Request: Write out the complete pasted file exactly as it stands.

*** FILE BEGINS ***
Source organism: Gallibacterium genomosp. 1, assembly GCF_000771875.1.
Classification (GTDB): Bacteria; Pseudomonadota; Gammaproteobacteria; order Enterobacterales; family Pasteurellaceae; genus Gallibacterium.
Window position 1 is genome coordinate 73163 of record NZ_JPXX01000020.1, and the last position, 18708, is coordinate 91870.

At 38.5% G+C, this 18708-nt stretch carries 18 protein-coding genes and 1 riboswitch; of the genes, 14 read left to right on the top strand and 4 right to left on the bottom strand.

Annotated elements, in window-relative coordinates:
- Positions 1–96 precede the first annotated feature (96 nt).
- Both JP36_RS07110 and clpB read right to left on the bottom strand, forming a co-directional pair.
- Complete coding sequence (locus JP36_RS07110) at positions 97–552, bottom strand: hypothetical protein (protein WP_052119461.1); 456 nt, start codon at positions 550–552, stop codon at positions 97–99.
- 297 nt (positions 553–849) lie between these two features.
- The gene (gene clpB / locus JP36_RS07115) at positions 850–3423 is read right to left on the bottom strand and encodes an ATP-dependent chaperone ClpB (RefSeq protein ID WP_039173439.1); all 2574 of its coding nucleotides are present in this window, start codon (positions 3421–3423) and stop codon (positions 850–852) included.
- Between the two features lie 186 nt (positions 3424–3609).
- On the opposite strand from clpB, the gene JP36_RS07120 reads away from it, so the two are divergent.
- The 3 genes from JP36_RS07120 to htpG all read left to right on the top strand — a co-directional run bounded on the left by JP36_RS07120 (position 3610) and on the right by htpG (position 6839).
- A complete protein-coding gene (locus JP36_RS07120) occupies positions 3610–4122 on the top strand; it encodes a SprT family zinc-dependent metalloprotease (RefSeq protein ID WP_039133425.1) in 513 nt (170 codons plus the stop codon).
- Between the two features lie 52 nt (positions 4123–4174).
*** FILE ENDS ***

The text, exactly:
Source organism: Gallibacterium genomosp. 1, assembly GCF_000771875.1.
Classification (GTDB): Bacteria; Pseudomonadota; Gammaproteobacteria; order Enterobacterales; family Pasteurellaceae; genus Gallibacterium.
Window position 1 is genome coordinate 73163 of record NZ_JPXX01000020.1, and the last position, 18708, is coordinate 91870.

At 38.5% G+C, this 18708-nt stretch carries 18 protein-coding genes and 1 riboswitch; of the genes, 14 read left to right on the top strand and 4 right to left on the bottom strand.

Annotated elements, in window-relative coordinates:
- Positions 1–96 precede the first annotated feature (96 nt).
- Both JP36_RS07110 and clpB read right to left on the bottom strand, forming a co-directional pair.
- Complete coding sequence (locus JP36_RS07110) at positions 97–552, bottom strand: hypothetical protein (protein WP_052119461.1); 456 nt, start codon at positions 550–552, stop codon at positions 97–99.
- 297 nt (positions 553–849) lie between these two features.
- The gene (gene clpB / locus JP36_RS07115) at positions 850–3423 is read right to left on the bottom strand and encodes an ATP-dependent chaperone ClpB (RefSeq protein ID WP_039173439.1); all 2574 of its coding nucleotides are present in this window, start codon (positions 3421–3423) and stop codon (positions 850–852) included.
- Between the two features lie 186 nt (positions 3424–3609).
- On the opposite strand from clpB, the gene JP36_RS07120 reads away from it, so the two are divergent.
- The 3 genes from JP36_RS07120 to htpG all read left to right on the top strand — a co-directional run bounded on the left by JP36_RS07120 (position 3610) and on the right by htpG (position 6839).
- A complete protein-coding gene (locus JP36_RS07120) occupies positions 3610–4122 on the top strand; it encodes a SprT family zinc-dependent metalloprotease (RefSeq protein ID WP_039133425.1) in 513 nt (170 codons plus the stop codon).
- Between the two features lie 52 nt (positions 4123–4174).